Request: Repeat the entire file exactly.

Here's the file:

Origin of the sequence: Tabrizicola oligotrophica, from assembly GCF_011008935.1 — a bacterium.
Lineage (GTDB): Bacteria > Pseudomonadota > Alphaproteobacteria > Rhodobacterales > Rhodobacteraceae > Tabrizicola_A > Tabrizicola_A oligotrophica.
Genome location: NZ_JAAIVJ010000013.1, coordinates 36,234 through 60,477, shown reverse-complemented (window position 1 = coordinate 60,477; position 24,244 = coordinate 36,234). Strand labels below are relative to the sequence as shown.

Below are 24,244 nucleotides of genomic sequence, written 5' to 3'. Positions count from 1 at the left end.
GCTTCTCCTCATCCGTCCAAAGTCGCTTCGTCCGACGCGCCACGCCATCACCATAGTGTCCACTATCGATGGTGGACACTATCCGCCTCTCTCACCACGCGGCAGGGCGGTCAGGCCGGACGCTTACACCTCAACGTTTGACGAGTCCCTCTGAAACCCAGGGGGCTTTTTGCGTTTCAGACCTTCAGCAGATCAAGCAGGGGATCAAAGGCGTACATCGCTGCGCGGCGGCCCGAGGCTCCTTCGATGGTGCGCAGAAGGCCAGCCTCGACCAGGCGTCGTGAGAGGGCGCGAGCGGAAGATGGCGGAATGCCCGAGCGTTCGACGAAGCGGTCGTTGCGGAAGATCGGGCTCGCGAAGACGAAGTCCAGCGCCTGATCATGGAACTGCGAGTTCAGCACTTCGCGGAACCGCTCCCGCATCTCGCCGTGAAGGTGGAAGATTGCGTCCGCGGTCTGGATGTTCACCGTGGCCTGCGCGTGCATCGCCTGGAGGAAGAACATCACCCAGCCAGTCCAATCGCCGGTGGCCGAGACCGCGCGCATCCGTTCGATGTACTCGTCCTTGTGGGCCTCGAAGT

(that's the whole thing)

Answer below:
Origin of the sequence: Tabrizicola oligotrophica, from assembly GCF_011008935.1 — a bacterium.
Lineage (GTDB): Bacteria > Pseudomonadota > Alphaproteobacteria > Rhodobacterales > Rhodobacteraceae > Tabrizicola_A > Tabrizicola_A oligotrophica.
Genome location: NZ_JAAIVJ010000013.1, coordinates 36,234 through 60,477, shown reverse-complemented (window position 1 = coordinate 60,477; position 24,244 = coordinate 36,234). Strand labels below are relative to the sequence as shown.

Below are 24,244 nucleotides of genomic sequence, written 5' to 3'. Positions count from 1 at the left end.
GCTTCTCCTCATCCGTCCAAAGTCGCTTCGTCCGACGCGCCACGCCATCACCATAGTGTCCACTATCGATGGTGGACACTATCCGCCTCTCTCACCACGCGGCAGGGCGGTCAGGCCGGACGCTTACACCTCAACGTTTGACGAGTCCCTCTGAAACCCAGGGGGCTTTTTGCGTTTCAGACCTTCAGCAGATCAAGCAGGGGATCAAAGGCGTACATCGCTGCGCGGCGGCCCGAGGCTCCTTCGATGGTGCGCAGAAGGCCAGCCTCGACCAGGCGTCGTGAGAGGGCGCGAGCGGAAGATGGCGGAATGCCCGAGCGTTCGACGAAGCGGTCGTTGCGGAAGATCGGGCTCGCGAAGACGAAGTCCAGCGCCTGATCATGGAACTGCGAGTTCAGCACTTCGCGGAACCGCTCCCGCATCTCGCCGTGAAGGTGGAAGATTGCGTCCGCGGTCTGGATGTTCACCGTGGCCTGCGCGTGCATCGCCTGGAGGAAGAACATCACCCAGCCAGTCCAATCGCCGGTGGCCGAGACCGCGCGCATCCGTTCGATGTACTCGTCCTTGTGGGCCTCGAAGT